7. As a part of the appellants attack on the quit notice it was also argued that even on the assumption that the tenancy month commenced by 1st day of the calendar month of 1968, the quit notice must be held to be invalid. This argument, was based on the alleged non-compliance of the quit notice with the requirements of S. 10 of the Transfer of Property Act which reads thus:- Section 110:-
'Where the time limited by a lease of immovable property is expressed as commencing from a particular day, in computing that time such day shall be excluded. Where no day of commencement is named, the time so limited begins from the making of the lease.
Where the time so limited is a year or a number of years, in the absence of an express agreement to the contrary, the lease shall last during the whole anniversary of the day from which such time commences.
Where the time so limited is expressed to be terminable before its expiration, and the lease omits to mention at whose option it is so terminable, the lessee, and not the lessor, shall have such option'
It was argued that under the above language of S. 110 of Transfer of Property Act, the first day should be omitted and the tenancy month should be counted as commencing on 2nd of November, 1968 and ending on the 3rd day of next calendar month. So done it is clear that the quit notice issued by the plaintiff putting an end to the tenancy on the last day of February. 1974 would be bad. In support of this argument reliance was placed by the appellants on two decisions one reported in Benoy Krishna v. Salsiccioni. Air 1932 PC 279 and the other reported in Dattonpant v. V. Marutirao, : AIR1975SC1111 .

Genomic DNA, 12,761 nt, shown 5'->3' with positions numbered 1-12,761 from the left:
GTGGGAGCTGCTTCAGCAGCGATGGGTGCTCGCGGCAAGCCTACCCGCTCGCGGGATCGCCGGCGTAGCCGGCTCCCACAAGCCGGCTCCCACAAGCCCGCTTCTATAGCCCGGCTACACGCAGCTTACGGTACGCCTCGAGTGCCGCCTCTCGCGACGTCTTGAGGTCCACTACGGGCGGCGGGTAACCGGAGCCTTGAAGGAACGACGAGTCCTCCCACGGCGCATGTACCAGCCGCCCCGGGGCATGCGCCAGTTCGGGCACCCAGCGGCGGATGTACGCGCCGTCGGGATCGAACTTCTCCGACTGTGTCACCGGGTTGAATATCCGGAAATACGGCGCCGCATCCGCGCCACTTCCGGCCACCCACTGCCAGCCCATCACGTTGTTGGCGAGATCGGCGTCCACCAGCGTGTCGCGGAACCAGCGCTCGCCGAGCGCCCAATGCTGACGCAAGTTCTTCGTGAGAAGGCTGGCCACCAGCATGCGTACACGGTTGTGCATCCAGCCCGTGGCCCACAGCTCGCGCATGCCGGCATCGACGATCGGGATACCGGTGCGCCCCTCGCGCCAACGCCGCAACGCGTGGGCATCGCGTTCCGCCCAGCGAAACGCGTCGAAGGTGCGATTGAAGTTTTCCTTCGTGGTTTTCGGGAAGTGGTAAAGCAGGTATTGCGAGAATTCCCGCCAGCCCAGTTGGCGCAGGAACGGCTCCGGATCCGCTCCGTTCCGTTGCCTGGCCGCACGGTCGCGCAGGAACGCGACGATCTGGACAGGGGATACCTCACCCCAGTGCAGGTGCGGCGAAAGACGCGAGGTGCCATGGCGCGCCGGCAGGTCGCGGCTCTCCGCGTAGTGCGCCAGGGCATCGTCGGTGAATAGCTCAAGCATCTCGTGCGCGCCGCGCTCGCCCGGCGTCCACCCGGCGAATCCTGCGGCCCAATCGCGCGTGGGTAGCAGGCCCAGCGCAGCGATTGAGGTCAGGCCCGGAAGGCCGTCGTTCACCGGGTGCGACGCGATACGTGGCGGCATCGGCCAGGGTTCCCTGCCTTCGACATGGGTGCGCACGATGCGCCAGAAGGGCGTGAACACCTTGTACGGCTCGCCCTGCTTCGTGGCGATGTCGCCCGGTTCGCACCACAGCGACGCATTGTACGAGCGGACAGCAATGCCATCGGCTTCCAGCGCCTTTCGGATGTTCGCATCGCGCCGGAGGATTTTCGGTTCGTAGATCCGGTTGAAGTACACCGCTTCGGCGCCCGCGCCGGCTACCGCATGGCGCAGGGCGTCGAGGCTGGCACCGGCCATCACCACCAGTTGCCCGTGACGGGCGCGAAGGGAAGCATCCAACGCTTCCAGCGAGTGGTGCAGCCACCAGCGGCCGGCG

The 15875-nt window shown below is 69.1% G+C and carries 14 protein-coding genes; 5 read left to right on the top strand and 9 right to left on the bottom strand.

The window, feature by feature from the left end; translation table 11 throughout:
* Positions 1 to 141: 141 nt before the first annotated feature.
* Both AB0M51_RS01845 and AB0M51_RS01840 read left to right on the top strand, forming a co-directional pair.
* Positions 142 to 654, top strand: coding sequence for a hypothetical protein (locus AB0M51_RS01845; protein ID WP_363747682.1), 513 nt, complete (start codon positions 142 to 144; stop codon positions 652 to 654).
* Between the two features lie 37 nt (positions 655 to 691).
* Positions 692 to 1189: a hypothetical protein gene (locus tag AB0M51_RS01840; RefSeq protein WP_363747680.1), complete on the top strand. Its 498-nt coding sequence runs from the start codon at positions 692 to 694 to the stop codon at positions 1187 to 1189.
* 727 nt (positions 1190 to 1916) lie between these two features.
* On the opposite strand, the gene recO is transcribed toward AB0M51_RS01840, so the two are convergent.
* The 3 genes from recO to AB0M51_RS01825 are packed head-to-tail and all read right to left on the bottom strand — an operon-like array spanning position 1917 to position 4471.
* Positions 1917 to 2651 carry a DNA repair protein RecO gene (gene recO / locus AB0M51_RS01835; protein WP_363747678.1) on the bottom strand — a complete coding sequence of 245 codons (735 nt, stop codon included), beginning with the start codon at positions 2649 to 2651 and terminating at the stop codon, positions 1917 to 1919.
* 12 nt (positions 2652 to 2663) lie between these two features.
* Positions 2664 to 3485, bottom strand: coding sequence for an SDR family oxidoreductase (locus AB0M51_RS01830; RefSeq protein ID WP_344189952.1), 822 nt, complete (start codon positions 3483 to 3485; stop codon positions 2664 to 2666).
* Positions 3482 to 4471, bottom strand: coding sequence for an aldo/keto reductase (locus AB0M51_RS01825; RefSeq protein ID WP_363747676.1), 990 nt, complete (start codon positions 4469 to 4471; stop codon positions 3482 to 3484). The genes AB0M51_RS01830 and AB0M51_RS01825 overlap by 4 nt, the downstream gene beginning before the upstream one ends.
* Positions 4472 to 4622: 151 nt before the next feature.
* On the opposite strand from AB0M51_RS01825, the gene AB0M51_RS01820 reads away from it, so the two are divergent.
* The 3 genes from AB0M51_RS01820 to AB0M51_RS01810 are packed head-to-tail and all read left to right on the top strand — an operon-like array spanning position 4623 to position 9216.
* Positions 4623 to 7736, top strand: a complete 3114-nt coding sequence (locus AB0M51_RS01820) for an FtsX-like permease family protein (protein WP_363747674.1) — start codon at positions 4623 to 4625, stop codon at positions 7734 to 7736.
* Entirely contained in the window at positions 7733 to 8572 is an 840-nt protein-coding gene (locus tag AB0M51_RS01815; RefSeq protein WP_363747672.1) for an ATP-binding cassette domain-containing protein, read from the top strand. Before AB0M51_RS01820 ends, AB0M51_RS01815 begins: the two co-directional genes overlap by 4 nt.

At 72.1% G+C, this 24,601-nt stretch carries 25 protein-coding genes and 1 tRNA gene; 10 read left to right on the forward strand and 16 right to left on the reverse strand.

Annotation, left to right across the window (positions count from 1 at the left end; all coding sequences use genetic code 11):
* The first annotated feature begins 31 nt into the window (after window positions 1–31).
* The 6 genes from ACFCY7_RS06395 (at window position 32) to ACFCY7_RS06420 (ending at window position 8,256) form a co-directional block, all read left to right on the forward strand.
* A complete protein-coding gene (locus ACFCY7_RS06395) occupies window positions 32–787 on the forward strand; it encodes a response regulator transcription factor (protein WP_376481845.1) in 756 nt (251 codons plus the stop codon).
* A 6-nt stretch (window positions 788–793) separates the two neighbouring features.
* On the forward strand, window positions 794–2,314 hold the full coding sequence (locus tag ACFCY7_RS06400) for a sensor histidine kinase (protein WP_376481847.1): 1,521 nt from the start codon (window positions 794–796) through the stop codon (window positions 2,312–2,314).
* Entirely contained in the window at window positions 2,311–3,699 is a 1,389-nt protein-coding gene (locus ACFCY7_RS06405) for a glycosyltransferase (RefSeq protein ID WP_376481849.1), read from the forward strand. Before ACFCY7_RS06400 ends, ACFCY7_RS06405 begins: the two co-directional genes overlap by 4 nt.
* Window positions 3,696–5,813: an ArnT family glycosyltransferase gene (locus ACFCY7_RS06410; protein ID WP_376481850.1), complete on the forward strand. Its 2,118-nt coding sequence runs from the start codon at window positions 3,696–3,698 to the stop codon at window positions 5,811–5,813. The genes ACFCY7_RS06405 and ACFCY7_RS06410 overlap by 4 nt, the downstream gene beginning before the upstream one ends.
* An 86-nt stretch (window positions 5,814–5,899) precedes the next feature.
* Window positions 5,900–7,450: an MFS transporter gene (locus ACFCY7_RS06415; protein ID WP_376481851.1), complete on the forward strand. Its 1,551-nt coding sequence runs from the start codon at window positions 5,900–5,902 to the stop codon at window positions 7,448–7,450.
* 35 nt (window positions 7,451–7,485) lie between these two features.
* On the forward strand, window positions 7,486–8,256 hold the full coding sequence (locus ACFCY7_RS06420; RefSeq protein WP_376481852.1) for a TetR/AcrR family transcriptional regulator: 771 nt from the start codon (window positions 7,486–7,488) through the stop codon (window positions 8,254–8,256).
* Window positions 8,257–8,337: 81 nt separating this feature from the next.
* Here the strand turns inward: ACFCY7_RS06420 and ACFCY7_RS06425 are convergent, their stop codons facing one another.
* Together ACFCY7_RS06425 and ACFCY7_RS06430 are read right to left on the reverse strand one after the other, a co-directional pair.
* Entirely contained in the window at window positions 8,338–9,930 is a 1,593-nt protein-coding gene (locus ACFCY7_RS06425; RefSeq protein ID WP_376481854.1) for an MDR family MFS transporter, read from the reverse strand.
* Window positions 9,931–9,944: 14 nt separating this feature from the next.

8. In Calcutta Landing and Shipping case (AIR 1944 Cal 84) where the meaning of the opening words of S. 110 of T. P. Act had come to be ascertained, it was ruled that the words 'time limited by a lease of ......expressed as commencing from a particular day....' lay down two conditions: one relating to the fixation of time or period by the lease and the other relating to an expression in the lease as to a particular day when the lease should commence, It was held in the above case that the direction to deduct the first day contained in S. 110 of Transfer of Property Act would apply when the above two conditions are satisfied. Applying the above principle, it was held in U. A. Mfg. Co. v. Motilal Bombay Mills. AIR 1943 Bom 306, Usharani Debi v. The Research Industries Ltd., (1946) 50 Cal WN 461. Baldeo Prasad v. Rewaram Ramnath. AIR 1950 Nag 107 and B. Samantrai v. L. Agarwala. AIR 1950 Orissa 1 that a monthly tenancy by holding over does not limit the time or the period or lease. It goes on and on till it is validly determined. In AIR 1950 Orissa 1 (B. Samantrai v. L. Agarwala (supra) it was observed (at p. 4):